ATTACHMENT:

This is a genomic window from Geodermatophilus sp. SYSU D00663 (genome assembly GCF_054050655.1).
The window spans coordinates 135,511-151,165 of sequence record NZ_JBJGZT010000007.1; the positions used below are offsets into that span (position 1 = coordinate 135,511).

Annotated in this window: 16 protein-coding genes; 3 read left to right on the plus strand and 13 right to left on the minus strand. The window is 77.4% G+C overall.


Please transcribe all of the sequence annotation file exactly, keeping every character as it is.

This is a genomic window from Geodermatophilus sp. SYSU D00663 (genome assembly GCF_054050655.1).
The window spans coordinates 135,511-151,165 of sequence record NZ_JBJGZT010000007.1; the positions used below are offsets into that span (position 1 = coordinate 135,511).

Annotated in this window: 16 protein-coding genes; 3 read left to right on the plus strand and 13 right to left on the minus strand. The window is 77.4% G+C overall.